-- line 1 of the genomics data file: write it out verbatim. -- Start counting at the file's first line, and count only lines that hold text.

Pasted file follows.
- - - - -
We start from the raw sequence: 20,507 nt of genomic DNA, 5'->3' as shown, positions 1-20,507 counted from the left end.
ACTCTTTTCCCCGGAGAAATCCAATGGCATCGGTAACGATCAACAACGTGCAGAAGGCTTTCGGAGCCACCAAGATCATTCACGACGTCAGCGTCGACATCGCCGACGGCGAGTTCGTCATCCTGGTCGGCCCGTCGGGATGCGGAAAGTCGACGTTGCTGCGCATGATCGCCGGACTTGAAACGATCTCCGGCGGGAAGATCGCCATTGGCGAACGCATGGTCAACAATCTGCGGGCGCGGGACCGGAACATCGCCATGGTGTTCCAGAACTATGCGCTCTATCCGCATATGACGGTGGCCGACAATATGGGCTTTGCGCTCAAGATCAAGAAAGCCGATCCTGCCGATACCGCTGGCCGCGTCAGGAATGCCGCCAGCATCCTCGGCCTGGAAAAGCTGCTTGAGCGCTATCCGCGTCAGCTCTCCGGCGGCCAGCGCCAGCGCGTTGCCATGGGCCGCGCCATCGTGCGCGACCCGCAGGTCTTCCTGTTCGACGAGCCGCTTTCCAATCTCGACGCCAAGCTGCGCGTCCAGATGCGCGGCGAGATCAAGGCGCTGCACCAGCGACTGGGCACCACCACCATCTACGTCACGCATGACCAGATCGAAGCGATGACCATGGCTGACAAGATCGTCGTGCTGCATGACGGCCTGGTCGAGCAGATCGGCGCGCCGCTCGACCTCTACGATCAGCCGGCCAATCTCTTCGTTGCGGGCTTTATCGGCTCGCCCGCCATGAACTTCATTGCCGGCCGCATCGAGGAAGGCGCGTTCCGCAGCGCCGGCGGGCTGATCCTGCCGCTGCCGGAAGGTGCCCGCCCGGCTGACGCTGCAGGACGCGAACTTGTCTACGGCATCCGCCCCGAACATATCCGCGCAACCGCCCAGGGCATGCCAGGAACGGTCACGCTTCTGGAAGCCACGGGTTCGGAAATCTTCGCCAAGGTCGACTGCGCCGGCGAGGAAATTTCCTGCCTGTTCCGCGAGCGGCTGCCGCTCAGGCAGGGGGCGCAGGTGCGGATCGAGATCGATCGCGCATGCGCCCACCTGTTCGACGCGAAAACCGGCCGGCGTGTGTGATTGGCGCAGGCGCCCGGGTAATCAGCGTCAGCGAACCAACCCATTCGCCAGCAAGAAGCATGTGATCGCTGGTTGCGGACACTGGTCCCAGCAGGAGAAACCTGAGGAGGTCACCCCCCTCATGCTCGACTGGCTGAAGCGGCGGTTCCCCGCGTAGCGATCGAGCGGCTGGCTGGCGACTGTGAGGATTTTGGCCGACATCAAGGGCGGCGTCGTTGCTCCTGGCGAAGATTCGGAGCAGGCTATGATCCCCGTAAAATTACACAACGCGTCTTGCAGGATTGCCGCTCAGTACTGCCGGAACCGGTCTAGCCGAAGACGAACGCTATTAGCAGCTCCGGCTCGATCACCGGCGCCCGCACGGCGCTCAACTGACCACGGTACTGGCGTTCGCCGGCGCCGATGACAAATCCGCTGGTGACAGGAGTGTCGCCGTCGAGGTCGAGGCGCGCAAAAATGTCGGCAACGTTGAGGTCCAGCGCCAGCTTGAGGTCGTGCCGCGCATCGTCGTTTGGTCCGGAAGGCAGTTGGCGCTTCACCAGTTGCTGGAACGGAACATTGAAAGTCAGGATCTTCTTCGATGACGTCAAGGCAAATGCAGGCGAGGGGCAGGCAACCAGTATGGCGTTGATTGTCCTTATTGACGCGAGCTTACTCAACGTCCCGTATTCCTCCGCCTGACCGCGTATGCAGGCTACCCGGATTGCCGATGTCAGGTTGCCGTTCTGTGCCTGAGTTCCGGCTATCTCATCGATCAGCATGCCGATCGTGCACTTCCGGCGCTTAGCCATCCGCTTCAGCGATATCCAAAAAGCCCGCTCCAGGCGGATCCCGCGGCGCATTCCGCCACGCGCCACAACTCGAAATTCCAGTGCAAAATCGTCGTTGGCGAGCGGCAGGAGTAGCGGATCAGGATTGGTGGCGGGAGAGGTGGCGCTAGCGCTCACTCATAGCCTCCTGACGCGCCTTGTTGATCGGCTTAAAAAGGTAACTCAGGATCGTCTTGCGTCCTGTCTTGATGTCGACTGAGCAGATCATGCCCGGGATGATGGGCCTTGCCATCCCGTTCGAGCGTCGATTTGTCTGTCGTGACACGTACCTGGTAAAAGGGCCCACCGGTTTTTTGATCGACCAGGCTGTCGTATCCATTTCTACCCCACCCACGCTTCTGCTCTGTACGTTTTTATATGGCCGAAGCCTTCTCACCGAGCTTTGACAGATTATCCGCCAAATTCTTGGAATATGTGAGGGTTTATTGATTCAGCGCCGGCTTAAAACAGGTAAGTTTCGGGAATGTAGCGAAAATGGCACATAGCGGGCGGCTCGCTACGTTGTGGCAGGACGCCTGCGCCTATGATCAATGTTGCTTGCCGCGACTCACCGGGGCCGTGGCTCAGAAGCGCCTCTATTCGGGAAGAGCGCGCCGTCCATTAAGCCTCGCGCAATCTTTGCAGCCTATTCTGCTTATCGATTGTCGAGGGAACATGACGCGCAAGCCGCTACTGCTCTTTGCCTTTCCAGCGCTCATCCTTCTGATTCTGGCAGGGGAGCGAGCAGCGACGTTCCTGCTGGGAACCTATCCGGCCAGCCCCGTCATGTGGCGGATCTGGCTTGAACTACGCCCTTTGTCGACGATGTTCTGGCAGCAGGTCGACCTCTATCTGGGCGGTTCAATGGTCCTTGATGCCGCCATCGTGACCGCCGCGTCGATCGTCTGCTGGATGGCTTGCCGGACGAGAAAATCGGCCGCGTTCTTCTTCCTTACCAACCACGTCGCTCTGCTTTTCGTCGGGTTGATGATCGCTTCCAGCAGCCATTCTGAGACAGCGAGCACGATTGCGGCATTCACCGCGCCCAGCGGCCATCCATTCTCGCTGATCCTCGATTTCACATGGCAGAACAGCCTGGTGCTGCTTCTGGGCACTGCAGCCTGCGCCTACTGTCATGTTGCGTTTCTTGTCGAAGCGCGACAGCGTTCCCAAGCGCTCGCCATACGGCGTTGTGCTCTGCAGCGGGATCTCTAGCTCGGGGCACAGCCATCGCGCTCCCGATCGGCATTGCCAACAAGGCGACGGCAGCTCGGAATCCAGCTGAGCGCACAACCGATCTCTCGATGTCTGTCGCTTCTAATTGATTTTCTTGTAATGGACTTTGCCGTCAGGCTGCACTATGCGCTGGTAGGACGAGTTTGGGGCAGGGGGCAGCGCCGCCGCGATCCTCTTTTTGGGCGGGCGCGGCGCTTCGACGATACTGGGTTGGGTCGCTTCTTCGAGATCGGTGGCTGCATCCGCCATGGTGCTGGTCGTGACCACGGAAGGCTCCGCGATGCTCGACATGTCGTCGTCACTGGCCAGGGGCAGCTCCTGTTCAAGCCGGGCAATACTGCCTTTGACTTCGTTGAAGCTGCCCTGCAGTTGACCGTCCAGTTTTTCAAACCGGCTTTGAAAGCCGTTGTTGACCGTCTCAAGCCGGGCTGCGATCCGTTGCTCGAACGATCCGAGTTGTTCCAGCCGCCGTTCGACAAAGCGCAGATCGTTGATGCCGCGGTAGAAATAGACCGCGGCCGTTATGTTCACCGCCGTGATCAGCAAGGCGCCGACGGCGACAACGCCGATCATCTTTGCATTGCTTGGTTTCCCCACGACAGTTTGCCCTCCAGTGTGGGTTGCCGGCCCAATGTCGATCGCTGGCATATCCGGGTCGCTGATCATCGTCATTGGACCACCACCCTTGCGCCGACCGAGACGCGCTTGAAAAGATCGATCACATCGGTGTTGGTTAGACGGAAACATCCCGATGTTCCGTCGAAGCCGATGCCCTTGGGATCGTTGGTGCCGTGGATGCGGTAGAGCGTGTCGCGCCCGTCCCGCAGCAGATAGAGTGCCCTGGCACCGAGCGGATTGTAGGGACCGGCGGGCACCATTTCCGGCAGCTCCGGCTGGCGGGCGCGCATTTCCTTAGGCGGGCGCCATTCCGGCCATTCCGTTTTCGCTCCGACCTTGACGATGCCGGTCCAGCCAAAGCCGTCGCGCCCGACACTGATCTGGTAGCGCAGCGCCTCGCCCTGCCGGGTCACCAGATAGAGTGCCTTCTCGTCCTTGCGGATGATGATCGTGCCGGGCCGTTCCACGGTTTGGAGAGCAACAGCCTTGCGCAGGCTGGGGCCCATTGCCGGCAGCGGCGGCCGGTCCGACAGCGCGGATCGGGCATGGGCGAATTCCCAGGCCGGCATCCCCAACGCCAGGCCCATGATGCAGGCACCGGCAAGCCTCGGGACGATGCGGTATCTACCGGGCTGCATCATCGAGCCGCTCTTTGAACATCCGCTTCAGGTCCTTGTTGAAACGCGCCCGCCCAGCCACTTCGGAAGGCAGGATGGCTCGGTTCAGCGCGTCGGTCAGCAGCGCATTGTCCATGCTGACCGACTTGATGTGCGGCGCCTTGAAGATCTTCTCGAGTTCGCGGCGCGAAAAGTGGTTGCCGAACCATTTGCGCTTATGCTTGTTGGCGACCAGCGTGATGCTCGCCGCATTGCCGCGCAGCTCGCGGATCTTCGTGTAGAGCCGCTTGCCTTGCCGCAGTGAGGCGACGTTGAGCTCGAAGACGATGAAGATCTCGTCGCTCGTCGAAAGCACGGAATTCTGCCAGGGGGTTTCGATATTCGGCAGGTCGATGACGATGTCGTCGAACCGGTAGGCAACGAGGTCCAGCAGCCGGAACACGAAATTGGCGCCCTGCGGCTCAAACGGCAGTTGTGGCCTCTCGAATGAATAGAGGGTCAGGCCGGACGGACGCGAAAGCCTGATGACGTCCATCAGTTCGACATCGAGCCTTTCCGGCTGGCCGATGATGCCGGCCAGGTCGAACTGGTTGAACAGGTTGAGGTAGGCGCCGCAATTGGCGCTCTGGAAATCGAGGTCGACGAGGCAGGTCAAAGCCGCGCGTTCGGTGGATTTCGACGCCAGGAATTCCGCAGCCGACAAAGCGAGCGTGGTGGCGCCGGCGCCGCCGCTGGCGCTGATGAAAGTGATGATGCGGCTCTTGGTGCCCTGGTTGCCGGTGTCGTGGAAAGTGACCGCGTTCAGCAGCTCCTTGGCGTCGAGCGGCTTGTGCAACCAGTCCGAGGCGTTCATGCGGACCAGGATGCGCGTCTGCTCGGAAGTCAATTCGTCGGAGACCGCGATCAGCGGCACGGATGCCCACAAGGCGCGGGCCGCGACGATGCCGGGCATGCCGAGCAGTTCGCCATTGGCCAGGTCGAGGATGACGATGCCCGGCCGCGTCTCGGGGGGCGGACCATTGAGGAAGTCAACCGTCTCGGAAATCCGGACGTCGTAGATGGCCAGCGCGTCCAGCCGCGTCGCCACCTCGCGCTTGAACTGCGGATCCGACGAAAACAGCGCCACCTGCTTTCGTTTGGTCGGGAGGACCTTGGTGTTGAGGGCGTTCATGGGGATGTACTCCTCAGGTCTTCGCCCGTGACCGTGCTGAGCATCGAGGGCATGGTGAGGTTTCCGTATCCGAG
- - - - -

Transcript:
We start from the raw sequence: 20,507 nt of genomic DNA, 5'->3' as shown, positions 1-20,507 counted from the left end.